24. Boeing B17F Memphis Belle Revell 1:72 The B17 Flying Fortress probably doesn't need an introduction, but it's professional to write one so I will ! It's birth originated from a competition with Douglas and Martin to supply a contract for 200 bombers to the USAAF in the 1930's. This was in part due to it's 4 engines configuration that gave benefits such as load capability and engine out performance, which as we know, would prove to be life saving in it's combat career. Early B17's had the slim rear fuselage with no rear turret, however, combat experience with the bomber proved a lack of effectiveness in the daylight offensive role, particularly with the RAF who used it early on in the war, so further development was required to learn from this experience. The E model introduced the more familiar shape with a much larger tail and rear gun position, new flush transparencies and more powerful engines to cope with the extra weight that evolution had brought upon it. From this was born the F model that was modified to increase combat range and payload. The B17 numerically was mostly employed over Europe by US Eighth Airforce in daylight attacks into Germany. It was realised here that the F model had inadequate firepower in the nose area as the German interceptors made good use of head on attacks. This experience brought about the infamous G model with a chin turret to fight off such attacks. The B17 was liked by it's crews due to the amount of punishment it could receive yet still get home. There's many images available showing B17's flying and back at home with huge sections and engines missing as a result of combat. The later variants had no less that 13 guns to fight off enemy attacks. Whilst it can be compared to the Lancaster, in many ways, it was very different. It was more heavily armed, but carried a much lighter bomb load due to it's primary role in daylight bombing unlike the Lancaster fighting it's war mostly at night. The kit The first thing you will notice is the huge box that the kit comes in with it's striking image of the infamous Memphis Belle across the front. Inside there are 8 light grey frets and a huge clear fret wrapped in 4 plastic bags. The fuselage and wing detailing utilises recessed panel lines. On first impressions these look to be a little heavy, but with paint on, they will tone done somewhat. I'm saying this based on completed models of the earlier G models that I've seen. One of the strong points of the modern Revell kits is the vast amount of interior detail you get and this one is no exception. Right through the fuselage, each compartment is nicely populated, the nose, cockpit, bomb bay, radio compartment, waste gun area and tail all have detail candy that not only adds interest, but increases the rigidity of the kit when it's glued together. The amount of detail is reflected in the instruction booklet that has no less than 86 steps to assemble the 235 parts together ! The B17 bristles with guns and turrets, so it's important that these areas are well represented. Revell has succeeded admirably with this. The guns are nicely detailed with dimpled barrels and the turrets all have plenty of detail in them. The wing spar is incorporated into the bomb bay assembly creating a rigid centre box on which to assemble the fuselage around. This is an area in which Revell have been clever in recent years in that you can leave the wings off until the finishing stages of your build then literally just slide them on to the spars at the last stage without having to worry about filler to blend the roots in. Another feature that stands out to me is the detail in the wheel bays. Fuel tanks and super charger ducting is visible. With the flaps dropped, the bomb bay open and the detailed wheel bays, it's almost a shame to stand the finished aircraft the right way up ! The only fault I've come across on my review is that one of the upper wing halves is warped. I don't think it will be a problem when mated with it's opposing half, and I'm not sure if it's a one off. There was a small amount of black residue on the kit that looks like oil or mould release agent, so whether there was an issue in manufacture on this kit I don't know. The Transparencies On the whole, this fret is impressive, but with one big let down that I'll come to shortly. The fret appears to be a universal one in that it provides parts for both the F and G models. Most of the parts are crisply moulded and will allow that glorious detail to be on show where they reside behind windows. The F model didn't have protruding cheek windows like the G did, instead it had flush windows, which in modelling terms are better because they will show off the interior detail better. What I like about the Revell kit in the cheek windows is that they are part of a larger clear piece so that you can fit them without the risk of spoiling them with glue, another well thought out feature. The ventral gun position in front of the tail can be modelled open or closed as can the waist gun windows. What I have noticed is that on the G model, the upper turret appears to sit too high to which there has been debate. Looking at the picture of the assembled model on the instructions here, this doesn't seem to be the case with the turret used on the F model. Indeed, the turret dome isn't as high as the G turret and the proportions look 'right'. Now for my only complaint on the clear components. The nose blister is far too thick. Having built the old Hasegawa one years ago which is excellent in this area, I feel the Revell part is very poor and I'm not quite sure why they let this happen. The nose blister is a prominent feature of the B17 and if fitted as standard, you will get a thick luminous ring around where it mates against the nose (as per their box photo). The only two options I can see here is fit an after market part if available or paint the rear surface to eliminate the luminous glow before fitting (or live with it !). The Decals Whilst the Memphis Belle is historically an important and infamous aeroplane and hence a great scheme to use for Revells marketing, it's quite a dull option as far as building a model is concerned unless you really want to build the Memphis Belle. This is where I'm really pleased with what Revell have done. They've provided a fantastic second option - The Shamrock Special. What I like about this is that it has the USAAF insignia's with the red surrounds and nose art, not just on both sides of the nose, but on the tail as well. I'll be building this option ! The decal sheet is in excellent register and the colours vibrantly printed. If you like your builds to have the stencils added, Revell have catered for you very nicely. Conclusion On the whole, this is a great kit. Revell have continued their trend of applying great engineering to a highly detailed model to provide excellent value for money. The interior is amazing, the open / closed options on gun positions, bomb bay and flaps is well designed and in general, the transparencies allow for the excellent interior to be shown off. Apart from the wing warp, the only let down in my opinion is the thick nose blister, however I've no doubt that this will be a success for Revell. Revell model kits are available from all good toy and model retailers. For further information visit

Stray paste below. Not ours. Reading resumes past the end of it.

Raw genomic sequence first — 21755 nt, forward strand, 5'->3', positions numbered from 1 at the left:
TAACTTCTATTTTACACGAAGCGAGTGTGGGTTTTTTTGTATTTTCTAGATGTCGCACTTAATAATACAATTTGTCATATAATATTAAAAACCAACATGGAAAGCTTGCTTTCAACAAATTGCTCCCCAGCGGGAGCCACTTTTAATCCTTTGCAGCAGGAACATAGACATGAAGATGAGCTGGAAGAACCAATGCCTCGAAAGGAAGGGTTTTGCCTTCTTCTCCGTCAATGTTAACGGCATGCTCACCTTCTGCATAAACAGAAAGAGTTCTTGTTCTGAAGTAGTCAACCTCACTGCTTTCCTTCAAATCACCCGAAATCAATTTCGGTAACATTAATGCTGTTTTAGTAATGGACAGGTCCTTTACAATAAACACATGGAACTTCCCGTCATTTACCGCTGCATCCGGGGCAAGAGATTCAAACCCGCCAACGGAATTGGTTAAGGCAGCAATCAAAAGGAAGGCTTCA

25. So I have now finished the Golf and I must admit I am pretty pleased how it turned out, its not perfect but after an 11 year break it was a great little model to get stuck into.